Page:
For such a small village, Duffield seems to have been well served with public houses. Near the church was the White Lion and nearby on the main road at the south, there was the Noah's Ark, a coaching inn. Still in existence is the White Hart, which is not the original building, and a little further up, was the Nag's Head. Next is the King's Head, probably the oldest still in existence. When the Commissioners appointed by Parliament to divide up the common and waste lands of Duffield Parish sat in 1787, they held their meetings at the King's Head.
At the top of Crown Street used to be the Crown Inn, and still existing up Hazlewood Road is the New Inn, although this is now been converted to a private dwelling. Outside it are broad flat-topped walls. In the days before Hazelwood had its own cemetery, it is said that funeral parties would stop for refreshment before completing their journey to the church, and would leave the coffin resting on that wall. There was also a Railway Inn near the station and a Castle Inn, near the Parish Room. The Patten Makers' Arms is in Crown Street, named after the pattens which were a type of clog that people made there.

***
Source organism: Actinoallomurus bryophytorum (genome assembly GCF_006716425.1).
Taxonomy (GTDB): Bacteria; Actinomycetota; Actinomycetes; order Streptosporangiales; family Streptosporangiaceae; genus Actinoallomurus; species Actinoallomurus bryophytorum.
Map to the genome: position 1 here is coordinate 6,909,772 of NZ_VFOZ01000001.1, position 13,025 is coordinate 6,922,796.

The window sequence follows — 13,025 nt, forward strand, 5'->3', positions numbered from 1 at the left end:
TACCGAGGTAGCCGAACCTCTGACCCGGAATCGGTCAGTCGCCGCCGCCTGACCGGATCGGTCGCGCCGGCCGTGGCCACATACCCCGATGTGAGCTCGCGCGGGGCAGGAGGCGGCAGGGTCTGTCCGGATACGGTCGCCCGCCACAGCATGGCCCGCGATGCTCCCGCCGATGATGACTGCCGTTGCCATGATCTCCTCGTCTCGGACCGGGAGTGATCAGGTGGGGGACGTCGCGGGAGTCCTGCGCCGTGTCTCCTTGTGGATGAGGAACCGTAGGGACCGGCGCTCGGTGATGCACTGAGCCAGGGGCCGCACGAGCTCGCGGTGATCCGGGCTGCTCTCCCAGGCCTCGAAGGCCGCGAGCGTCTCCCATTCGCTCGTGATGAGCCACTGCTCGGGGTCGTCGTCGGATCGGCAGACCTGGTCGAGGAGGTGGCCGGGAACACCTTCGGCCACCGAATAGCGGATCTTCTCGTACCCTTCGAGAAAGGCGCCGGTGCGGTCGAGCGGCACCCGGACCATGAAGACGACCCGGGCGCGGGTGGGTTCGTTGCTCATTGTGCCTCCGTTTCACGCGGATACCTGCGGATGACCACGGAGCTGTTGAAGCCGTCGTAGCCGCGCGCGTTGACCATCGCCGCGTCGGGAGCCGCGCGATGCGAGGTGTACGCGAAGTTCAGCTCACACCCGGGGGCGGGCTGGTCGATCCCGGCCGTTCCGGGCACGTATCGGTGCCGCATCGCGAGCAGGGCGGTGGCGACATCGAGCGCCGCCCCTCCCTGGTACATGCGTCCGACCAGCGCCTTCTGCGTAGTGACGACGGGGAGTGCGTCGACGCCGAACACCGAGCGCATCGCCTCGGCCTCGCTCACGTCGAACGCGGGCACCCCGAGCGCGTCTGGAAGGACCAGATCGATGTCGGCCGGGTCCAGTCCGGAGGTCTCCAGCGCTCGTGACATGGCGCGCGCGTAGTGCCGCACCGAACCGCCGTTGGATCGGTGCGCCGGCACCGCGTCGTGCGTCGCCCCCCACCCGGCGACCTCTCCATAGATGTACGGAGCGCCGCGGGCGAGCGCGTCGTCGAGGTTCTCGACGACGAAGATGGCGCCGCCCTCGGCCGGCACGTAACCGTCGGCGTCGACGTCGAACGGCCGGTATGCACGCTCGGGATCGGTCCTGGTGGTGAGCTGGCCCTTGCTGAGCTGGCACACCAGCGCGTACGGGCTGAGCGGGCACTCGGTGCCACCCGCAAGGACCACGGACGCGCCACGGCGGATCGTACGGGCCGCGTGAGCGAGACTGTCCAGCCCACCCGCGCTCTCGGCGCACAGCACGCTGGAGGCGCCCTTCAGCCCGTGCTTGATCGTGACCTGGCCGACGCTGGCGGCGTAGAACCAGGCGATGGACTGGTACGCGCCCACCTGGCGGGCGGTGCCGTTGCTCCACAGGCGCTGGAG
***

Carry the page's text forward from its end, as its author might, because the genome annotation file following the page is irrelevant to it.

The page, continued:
In 1957 The Ecclesbourne School was founded, when George Wimpey, the building developer, built new estates, raising the population to around 5000. One was between Wirksworth Road and the River Ecclesbourne. The other was to the south of Wirksworth Road, extending New Zealand Lane and the previously privately-maintained Broadway. The intention was for the latter to meet the Wirksworth Road at Cumberhills Road, but where it crossed New Zealand Lane, the landowner refused to sell and it was several years before there was a through right of way.
The attraction of the village for housebuyers centres around the successful secondary school, Ecclesbourne. Now Mrs Underhill is planning to build houses in the field behind Meadows school, to pay for a renovation of Ecclesbourne Secondary School, including new sports facilities.
Duffield is the home of the Derbyshire Building Society at Duffield Hall, just south of the village centre.
William Gilbert Endowed School
Duffield Meadows School
Duffield Squash Team
Duffield Cricket Club
Duffield Dynamos Junior Football
Duffield Rangers FC
Eyes Meadow is currently the home of the cricket and football teams. Duffield cricket club have recently been given planning permission to create another cricket field on Eyes Meadow.
Duffield Rangers Official site
Original information taken from Wikipedia
Distributed under a Creative Commons licence